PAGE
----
By Jef Rietsma
A beloved centerpiece to Vicksburg’s annual holiday season will be missing this year. With great reluctance, members of the village council voted Oct. 19 to cancel the 2020 Christmas parade.
Alex Lee, director of community engagement, delivered the news toward the conclusion of the meeting.
“The Christmas in the Village Committee has been meeting since late August. We have tried everything possible to delay an unpopular but necessary decision,” he said. “We tried to wait out the pandemic … with COVID-19 cases rising in the state and in the county, and in the shadow of some of our bigger cities in the county canceling holiday events, here we are with our backs against the wall in terms of time. The Christmas in the Village Committee feels for those reasons and for the safety of our citizens, we will be forced to cancel the Christmas parade and many of the activities usually associated with Christmas in the village.”
But there was a silver lining. Lee said the committee has assembled a series of events that will still celebrate the holiday season. He elaborated on what is being called “an outside-in Christmas in the Village.”
“What that means is we want families to enjoy activities in the safety of their vehicles or walking with family outside using masks and social distancing,” he added. “To that end, the committee has adopted an approach that we hope to kick off Dec. 5 and run through new year’s day.”
The alternate activities include a thorough decoration of the downtown district. Lee said float designers will be encouraged to devote their time and expertise to spruce up parks and public spaces. Also, a Christmas Card Lane concept will be recreated, running through the Historic Village. Prizes based on decorating will be awarded, Lee said.
In addition, the committee has discussed luminaries and would be willing to support neighborhoods or organizations willing to take on the task, he continued.
Council member Tim Frisbie said he understood the reasons why the parade is canceled but struggled to come to terms with its absence. Nonetheless, Frisbie said he supports the work of Lee and the committee.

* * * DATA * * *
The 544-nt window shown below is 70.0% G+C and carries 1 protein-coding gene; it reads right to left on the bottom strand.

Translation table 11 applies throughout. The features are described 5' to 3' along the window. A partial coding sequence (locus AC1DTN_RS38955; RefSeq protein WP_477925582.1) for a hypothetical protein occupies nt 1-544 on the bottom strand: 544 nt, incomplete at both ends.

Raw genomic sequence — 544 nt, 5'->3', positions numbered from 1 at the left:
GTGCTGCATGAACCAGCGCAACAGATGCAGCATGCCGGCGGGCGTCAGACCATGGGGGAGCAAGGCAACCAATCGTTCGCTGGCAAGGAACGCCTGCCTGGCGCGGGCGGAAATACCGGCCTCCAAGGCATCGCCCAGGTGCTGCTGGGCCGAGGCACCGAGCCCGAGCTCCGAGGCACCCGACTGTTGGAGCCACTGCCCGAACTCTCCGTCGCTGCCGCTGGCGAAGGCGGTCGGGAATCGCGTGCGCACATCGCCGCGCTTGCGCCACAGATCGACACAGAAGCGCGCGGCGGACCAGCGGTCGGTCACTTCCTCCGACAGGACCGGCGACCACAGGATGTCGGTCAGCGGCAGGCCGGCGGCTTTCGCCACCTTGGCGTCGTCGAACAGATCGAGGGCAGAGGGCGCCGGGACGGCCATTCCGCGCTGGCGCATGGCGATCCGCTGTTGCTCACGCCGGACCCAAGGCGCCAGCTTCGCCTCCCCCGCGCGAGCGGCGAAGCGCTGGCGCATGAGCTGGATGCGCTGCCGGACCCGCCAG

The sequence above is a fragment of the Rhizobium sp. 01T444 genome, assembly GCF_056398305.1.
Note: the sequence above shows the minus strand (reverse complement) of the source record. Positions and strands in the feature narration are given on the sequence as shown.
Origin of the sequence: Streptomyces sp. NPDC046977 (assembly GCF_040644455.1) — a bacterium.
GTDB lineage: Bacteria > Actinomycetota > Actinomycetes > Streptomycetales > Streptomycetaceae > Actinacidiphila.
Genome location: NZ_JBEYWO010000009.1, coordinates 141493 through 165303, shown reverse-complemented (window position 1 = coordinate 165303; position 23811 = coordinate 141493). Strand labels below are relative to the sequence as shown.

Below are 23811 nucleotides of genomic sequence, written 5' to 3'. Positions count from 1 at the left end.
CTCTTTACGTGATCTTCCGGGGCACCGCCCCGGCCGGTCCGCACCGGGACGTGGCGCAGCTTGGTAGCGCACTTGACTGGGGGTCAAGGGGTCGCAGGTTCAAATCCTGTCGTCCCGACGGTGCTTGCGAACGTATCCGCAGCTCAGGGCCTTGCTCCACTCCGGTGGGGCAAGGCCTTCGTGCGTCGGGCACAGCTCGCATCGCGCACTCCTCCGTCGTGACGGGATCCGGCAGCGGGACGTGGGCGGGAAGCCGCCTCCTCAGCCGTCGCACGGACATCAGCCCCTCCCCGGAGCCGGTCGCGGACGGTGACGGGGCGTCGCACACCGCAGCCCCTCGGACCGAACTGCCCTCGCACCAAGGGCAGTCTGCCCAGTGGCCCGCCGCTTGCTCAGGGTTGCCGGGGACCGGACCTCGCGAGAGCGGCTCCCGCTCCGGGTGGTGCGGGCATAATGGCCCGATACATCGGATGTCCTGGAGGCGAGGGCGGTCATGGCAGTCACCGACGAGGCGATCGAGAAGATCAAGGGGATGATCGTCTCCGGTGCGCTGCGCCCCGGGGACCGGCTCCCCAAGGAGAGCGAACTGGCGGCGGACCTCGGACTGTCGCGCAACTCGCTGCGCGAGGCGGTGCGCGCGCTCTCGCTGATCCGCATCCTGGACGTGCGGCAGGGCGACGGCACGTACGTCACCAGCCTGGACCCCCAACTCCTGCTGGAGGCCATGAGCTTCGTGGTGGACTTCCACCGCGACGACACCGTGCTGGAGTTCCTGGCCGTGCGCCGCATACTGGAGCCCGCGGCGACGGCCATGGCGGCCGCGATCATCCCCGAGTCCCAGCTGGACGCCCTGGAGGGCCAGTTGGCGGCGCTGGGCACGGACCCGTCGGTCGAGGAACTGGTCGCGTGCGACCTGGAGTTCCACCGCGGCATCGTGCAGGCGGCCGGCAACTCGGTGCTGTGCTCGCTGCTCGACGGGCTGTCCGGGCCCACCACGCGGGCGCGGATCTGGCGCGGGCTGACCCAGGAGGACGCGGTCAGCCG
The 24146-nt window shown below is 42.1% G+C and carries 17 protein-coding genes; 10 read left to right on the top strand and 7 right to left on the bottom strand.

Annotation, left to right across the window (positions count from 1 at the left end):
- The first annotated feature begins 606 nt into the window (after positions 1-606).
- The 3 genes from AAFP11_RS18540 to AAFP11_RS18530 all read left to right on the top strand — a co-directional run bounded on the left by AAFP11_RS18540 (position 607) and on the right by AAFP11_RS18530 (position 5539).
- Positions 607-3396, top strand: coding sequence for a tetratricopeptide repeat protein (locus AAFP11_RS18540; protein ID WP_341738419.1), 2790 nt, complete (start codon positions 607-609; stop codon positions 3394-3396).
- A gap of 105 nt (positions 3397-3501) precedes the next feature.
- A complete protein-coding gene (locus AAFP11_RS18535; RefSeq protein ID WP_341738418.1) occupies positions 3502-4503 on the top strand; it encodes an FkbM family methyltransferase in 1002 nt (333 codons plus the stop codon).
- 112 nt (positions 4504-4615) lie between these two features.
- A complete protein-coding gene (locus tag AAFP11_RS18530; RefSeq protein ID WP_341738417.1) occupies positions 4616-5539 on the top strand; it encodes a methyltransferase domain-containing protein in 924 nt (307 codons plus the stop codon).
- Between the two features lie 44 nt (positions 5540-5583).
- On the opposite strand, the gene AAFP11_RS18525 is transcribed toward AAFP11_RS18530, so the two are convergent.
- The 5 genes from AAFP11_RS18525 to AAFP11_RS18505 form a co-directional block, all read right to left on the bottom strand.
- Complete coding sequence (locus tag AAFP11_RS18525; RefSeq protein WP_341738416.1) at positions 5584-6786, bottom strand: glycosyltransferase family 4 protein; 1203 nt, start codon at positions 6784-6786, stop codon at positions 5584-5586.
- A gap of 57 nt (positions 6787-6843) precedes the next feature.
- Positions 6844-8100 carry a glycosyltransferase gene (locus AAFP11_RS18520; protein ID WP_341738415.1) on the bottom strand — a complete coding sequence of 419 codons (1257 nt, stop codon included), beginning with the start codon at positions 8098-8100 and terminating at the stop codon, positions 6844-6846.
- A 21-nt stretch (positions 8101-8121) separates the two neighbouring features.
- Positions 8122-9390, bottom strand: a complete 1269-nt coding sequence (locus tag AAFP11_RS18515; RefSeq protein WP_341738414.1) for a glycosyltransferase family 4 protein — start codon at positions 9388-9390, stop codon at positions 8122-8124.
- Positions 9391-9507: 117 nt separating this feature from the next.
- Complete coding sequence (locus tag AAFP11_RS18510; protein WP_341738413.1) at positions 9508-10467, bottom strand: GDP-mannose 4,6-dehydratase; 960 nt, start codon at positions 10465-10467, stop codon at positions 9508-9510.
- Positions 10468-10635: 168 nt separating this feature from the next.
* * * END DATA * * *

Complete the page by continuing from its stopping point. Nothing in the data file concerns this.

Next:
“I’ve talked to a lot of people who say, ‘It’s my choice to go downtown if I want, not a bureaucrat telling me I can’t go downtown and socialize with friends and family,” Frisbie said. “I understand from a village prospective but from a personal prospective, I don’t buy into it … if you’re afraid of a crowd, don’t come.”
Council member Gail Reisterer said the village has an obligation to responsibility. She said a parade would inevitably draw a large crowd and the village should not be behind an event that will encourage a large assembly.
Fellow council member Julie Merrill said she lives downtown and will miss the parade. Still, for the public’s safety, canceling the parade was a prudent course of action, she noted.
“We’ll just disperse and have fun in different ways,” Merrill said.
The council was unanimous in acknowledging Lee and the committee for their dedication to planning what they have arranged for Christmas 2020 in Vicksburg.
In other business, the status of a three-year contract renewal with the company managing Angel’s Crossing Golf Course was discussed as an agenda item. Village manager Jim Mallery said municipal officials and Hudsonville-based Renaissance Golf Management Group entered into a management agreement in March 2018.
He commended Renaissance’s Tom Ham and the staff, saying their work has exceeded expectations. Mallery said the years before the management agreement were marred by public complaints related to the conditions of the course, staff inattention and the concern about taxpayer dollars used to support the course.
“I’m happy to report that the village of Vicksburg has not used any general fund tax money to operate in any capacity Angel’s Crossing Golf Course since August 2016,” he said. “We developed and implemented a plan for the golf course, and have relentlessly reviewed the plan each of the past two years.”
He said Renaissance has not raised its management fees from the original proposal. Its fee for the three-year contract, however, will be $123,000 annually, representing a 6.9% increase from the original pact, Mallery said.
Mallery said the soonest the village could sell the golf course, if it felt the need to, is October 2023.
Also, Mallery said police chief Scott Sanderson in November will provide an update to the council regarding the department’s recent incorporation of patrol-car and body cameras.